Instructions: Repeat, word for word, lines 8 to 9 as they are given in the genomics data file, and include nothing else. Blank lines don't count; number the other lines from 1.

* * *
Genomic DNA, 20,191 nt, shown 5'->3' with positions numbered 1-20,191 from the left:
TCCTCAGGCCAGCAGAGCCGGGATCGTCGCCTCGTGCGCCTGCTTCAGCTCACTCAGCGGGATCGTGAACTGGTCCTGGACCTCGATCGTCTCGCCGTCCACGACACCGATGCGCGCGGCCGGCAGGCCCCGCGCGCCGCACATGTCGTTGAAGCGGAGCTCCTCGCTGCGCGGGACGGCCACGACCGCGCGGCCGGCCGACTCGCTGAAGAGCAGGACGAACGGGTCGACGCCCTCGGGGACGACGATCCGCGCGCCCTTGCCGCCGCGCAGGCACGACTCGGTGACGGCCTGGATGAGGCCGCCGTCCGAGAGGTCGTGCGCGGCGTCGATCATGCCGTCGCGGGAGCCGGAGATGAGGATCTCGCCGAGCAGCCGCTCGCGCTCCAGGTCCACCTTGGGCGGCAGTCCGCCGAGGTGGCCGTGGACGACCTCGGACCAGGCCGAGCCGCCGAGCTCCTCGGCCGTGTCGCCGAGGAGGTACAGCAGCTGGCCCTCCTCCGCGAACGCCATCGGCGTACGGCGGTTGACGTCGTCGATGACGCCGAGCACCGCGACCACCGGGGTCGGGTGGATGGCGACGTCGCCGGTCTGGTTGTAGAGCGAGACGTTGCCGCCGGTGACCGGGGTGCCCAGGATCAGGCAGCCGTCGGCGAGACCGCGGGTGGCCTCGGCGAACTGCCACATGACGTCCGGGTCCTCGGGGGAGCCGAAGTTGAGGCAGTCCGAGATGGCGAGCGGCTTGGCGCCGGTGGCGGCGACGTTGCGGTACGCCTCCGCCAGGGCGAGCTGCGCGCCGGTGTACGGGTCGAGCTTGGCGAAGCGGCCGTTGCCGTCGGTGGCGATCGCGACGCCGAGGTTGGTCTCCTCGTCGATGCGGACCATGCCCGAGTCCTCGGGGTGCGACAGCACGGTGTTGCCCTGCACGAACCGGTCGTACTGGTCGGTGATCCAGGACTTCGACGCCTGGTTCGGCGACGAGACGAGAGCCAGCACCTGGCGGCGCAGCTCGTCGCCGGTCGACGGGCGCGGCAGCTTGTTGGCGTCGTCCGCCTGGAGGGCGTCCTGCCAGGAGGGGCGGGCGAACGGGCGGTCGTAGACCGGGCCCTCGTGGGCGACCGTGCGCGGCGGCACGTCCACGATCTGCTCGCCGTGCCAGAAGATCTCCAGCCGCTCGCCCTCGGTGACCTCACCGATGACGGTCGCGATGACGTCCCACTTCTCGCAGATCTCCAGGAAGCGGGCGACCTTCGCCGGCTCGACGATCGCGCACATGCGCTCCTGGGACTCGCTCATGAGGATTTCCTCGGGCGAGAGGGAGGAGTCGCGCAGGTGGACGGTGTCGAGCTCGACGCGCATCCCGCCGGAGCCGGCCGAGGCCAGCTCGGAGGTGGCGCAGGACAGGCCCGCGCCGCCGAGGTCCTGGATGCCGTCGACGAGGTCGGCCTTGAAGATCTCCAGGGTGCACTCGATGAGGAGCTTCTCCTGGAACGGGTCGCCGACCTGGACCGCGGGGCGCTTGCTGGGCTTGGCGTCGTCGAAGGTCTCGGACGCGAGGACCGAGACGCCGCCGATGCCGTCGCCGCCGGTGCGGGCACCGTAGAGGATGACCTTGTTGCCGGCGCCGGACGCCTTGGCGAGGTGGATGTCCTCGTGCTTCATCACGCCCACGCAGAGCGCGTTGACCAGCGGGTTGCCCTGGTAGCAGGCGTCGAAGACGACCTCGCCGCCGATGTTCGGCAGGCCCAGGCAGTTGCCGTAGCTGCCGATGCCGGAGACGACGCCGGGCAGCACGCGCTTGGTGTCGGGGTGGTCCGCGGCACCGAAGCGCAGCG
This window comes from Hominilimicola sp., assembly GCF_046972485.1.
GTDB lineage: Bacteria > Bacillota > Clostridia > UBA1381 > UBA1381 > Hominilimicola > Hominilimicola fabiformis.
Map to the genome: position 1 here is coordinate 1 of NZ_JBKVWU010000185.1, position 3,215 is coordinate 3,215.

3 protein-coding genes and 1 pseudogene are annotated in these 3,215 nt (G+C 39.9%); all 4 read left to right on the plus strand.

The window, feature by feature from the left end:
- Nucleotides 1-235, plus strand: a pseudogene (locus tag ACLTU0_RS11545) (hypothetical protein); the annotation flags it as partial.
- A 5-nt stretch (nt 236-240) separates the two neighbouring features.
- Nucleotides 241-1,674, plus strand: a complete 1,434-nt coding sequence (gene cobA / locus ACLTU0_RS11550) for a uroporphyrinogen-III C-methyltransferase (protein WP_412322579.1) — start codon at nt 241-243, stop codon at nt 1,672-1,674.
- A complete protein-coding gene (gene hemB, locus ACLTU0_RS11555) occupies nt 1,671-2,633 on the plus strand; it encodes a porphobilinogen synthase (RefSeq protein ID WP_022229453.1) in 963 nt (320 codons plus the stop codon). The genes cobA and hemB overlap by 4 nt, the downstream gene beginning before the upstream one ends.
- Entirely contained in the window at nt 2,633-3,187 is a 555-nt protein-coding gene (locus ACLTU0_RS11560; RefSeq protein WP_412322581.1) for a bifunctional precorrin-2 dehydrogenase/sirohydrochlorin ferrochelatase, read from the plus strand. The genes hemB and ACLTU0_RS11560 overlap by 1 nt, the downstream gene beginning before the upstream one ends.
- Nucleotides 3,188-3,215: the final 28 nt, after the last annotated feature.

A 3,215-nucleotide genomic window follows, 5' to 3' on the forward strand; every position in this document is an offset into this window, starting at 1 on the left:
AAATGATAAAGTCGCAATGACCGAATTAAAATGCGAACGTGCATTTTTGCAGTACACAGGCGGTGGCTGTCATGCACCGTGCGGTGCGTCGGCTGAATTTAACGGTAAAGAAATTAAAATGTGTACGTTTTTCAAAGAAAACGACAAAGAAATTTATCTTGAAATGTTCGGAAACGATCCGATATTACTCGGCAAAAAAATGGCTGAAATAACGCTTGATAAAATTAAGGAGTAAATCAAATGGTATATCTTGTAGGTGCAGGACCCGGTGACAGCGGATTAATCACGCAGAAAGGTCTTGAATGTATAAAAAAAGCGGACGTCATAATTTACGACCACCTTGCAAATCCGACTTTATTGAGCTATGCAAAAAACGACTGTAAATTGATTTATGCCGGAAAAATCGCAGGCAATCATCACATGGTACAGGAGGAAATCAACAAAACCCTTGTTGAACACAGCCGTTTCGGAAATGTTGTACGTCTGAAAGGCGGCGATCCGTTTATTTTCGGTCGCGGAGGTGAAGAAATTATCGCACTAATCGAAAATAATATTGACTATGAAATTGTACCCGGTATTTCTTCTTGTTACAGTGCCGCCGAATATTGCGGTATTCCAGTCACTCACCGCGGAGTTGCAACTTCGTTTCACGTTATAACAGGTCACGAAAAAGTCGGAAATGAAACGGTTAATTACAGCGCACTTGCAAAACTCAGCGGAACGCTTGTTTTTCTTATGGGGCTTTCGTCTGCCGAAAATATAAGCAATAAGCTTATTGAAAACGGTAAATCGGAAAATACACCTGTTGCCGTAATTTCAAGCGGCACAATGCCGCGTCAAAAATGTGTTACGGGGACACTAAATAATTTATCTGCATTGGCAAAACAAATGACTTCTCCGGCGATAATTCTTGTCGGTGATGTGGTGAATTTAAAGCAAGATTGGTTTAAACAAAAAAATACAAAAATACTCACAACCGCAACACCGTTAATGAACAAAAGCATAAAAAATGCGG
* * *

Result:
- Nucleotides 1-235, plus strand: a pseudogene (locus tag ACLTU0_RS11545) (hypothetical protein); the annotation flags it as partial.
- A 5-nt stretch (nt 236-240) separates the two neighbouring features.